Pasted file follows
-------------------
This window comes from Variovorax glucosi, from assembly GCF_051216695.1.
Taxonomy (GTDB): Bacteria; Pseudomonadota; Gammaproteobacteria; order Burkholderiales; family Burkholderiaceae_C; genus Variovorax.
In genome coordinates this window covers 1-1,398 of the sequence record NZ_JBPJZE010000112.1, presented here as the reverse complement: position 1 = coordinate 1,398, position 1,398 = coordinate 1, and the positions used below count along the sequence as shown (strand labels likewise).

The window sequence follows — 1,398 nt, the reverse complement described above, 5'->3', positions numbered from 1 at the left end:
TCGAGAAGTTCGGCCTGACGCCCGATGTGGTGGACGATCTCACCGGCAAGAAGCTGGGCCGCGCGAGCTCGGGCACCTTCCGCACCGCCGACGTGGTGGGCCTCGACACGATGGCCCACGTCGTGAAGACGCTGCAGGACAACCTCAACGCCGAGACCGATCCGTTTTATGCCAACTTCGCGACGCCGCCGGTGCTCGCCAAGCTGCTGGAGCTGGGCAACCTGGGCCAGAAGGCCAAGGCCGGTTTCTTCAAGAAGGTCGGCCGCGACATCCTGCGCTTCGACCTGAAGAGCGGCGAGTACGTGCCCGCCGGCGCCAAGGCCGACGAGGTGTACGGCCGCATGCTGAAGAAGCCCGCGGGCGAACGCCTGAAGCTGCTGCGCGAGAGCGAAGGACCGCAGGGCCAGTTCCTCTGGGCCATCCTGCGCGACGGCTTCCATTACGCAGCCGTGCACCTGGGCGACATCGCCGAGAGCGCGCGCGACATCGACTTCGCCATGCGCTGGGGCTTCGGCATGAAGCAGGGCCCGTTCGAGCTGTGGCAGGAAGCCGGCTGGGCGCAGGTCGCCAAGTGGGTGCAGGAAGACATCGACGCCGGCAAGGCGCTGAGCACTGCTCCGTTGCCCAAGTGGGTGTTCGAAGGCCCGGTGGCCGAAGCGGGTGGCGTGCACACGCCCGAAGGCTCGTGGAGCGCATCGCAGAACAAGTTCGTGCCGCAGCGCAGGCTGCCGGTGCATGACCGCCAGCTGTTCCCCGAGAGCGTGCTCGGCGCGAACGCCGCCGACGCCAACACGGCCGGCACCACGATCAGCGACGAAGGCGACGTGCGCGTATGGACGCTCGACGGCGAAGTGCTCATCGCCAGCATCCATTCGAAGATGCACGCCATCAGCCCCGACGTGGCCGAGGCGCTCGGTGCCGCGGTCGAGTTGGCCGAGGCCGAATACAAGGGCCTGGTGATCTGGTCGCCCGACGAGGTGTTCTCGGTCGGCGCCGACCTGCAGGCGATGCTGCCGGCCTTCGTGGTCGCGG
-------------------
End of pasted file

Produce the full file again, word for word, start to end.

This window comes from Variovorax glucosi, from assembly GCF_051216695.1.
Taxonomy (GTDB): Bacteria; Pseudomonadota; Gammaproteobacteria; order Burkholderiales; family Burkholderiaceae_C; genus Variovorax.
In genome coordinates this window covers 1-1,398 of the sequence record NZ_JBPJZE010000112.1, presented here as the reverse complement: position 1 = coordinate 1,398, position 1,398 = coordinate 1, and the positions used below count along the sequence as shown (strand labels likewise).

The window sequence follows — 1,398 nt, the reverse complement described above, 5'->3', positions numbered from 1 at the left end:
TCGAGAAGTTCGGCCTGACGCCCGATGTGGTGGACGATCTCACCGGCAAGAAGCTGGGCCGCGCGAGCTCGGGCACCTTCCGCACCGCCGACGTGGTGGGCCTCGACACGATGGCCCACGTCGTGAAGACGCTGCAGGACAACCTCAACGCCGAGACCGATCCGTTTTATGCCAACTTCGCGACGCCGCCGGTGCTCGCCAAGCTGCTGGAGCTGGGCAACCTGGGCCAGAAGGCCAAGGCCGGTTTCTTCAAGAAGGTCGGCCGCGACATCCTGCGCTTCGACCTGAAGAGCGGCGAGTACGTGCCCGCCGGCGCCAAGGCCGACGAGGTGTACGGCCGCATGCTGAAGAAGCCCGCGGGCGAACGCCTGAAGCTGCTGCGCGAGAGCGAAGGACCGCAGGGCCAGTTCCTCTGGGCCATCCTGCGCGACGGCTTCCATTACGCAGCCGTGCACCTGGGCGACATCGCCGAGAGCGCGCGCGACATCGACTTCGCCATGCGCTGGGGCTTCGGCATGAAGCAGGGCCCGTTCGAGCTGTGGCAGGAAGCCGGCTGGGCGCAGGTCGCCAAGTGGGTGCAGGAAGACATCGACGCCGGCAAGGCGCTGAGCACTGCTCCGTTGCCCAAGTGGGTGTTCGAAGGCCCGGTGGCCGAAGCGGGTGGCGTGCACACGCCCGAAGGCTCGTGGAGCGCATCGCAGAACAAGTTCGTGCCGCAGCGCAGGCTGCCGGTGCATGACCGCCAGCTGTTCCCCGAGAGCGTGCTCGGCGCGAACGCCGCCGACGCCAACACGGCCGGCACCACGATCAGCGACGAAGGCGACGTGCGCGTATGGACGCTCGACGGCGAAGTGCTCATCGCCAGCATCCATTCGAAGATGCACGCCATCAGCCCCGACGTGGCCGAGGCGCTCGGTGCCGCGGTCGAGTTGGCCGAGGCCGAATACAAGGGCCTGGTGATCTGGTCGCCCGACGAGGTGTTCTCGGTCGGCGCCGACCTGCAGGCGATGCTGCCGGCCTTCGTGGTCGCGG